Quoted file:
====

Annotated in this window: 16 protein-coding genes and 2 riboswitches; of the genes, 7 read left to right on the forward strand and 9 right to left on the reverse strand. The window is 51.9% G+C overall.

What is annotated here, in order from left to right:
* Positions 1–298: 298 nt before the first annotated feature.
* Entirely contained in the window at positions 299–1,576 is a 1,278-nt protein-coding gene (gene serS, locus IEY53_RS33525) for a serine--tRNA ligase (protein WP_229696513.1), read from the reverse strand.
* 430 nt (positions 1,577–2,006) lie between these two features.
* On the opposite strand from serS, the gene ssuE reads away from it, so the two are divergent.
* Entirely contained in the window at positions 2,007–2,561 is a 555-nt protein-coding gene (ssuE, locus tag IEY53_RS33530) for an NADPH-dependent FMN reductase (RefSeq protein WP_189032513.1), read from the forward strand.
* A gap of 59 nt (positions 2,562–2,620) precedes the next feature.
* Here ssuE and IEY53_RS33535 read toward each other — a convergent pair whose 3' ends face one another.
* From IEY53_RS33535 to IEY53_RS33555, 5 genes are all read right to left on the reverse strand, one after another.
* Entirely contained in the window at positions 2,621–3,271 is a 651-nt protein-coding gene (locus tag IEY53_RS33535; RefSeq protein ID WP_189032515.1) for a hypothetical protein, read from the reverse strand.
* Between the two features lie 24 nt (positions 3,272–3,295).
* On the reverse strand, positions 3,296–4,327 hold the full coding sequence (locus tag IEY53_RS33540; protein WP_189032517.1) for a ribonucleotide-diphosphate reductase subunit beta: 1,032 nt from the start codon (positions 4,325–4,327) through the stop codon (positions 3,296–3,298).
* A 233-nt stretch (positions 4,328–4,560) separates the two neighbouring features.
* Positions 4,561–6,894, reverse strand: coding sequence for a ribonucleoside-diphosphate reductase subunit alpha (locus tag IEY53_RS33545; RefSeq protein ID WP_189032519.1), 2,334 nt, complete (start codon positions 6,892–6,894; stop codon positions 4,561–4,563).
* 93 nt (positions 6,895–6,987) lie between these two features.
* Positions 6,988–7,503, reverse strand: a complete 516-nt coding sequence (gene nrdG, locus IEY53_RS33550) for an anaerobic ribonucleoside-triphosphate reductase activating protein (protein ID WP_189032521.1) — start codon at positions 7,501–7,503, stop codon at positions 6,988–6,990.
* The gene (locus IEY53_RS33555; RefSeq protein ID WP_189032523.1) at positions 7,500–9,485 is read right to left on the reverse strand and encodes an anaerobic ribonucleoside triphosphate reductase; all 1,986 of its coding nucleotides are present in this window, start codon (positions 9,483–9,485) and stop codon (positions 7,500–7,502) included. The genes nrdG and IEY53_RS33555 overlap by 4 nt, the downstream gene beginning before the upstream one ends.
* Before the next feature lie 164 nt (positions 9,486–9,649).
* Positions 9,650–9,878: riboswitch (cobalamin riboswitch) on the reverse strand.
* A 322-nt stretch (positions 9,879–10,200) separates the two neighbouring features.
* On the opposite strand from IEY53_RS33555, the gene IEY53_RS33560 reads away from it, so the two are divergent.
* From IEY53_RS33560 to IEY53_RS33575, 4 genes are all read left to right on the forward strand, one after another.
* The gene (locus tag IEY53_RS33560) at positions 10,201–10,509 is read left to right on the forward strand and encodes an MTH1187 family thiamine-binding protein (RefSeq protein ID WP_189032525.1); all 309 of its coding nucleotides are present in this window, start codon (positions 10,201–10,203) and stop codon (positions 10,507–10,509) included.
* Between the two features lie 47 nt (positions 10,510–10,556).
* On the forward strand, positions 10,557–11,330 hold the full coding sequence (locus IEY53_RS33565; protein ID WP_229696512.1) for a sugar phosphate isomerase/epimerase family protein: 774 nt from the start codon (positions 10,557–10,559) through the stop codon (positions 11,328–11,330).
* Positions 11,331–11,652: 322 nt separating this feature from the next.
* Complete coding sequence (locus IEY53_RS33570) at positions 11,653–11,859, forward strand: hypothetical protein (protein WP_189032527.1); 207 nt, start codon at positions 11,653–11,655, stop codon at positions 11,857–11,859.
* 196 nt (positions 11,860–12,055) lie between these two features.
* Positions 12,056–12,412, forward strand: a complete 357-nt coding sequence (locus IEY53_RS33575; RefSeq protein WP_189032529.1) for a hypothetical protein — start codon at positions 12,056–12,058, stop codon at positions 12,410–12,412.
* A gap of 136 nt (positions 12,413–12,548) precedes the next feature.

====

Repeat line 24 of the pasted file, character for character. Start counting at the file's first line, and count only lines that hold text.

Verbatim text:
* The gene (locus tag IEY53_RS33560) at positions 10,201–10,509 is read left to right on the forward strand and encodes an MTH1187 family thiamine-binding protein (RefSeq protein ID WP_189032525.1); all 309 of its coding nucleotides are present in this window, start codon (positions 10,201–10,203) and stop codon (positions 10,507–10,509) included.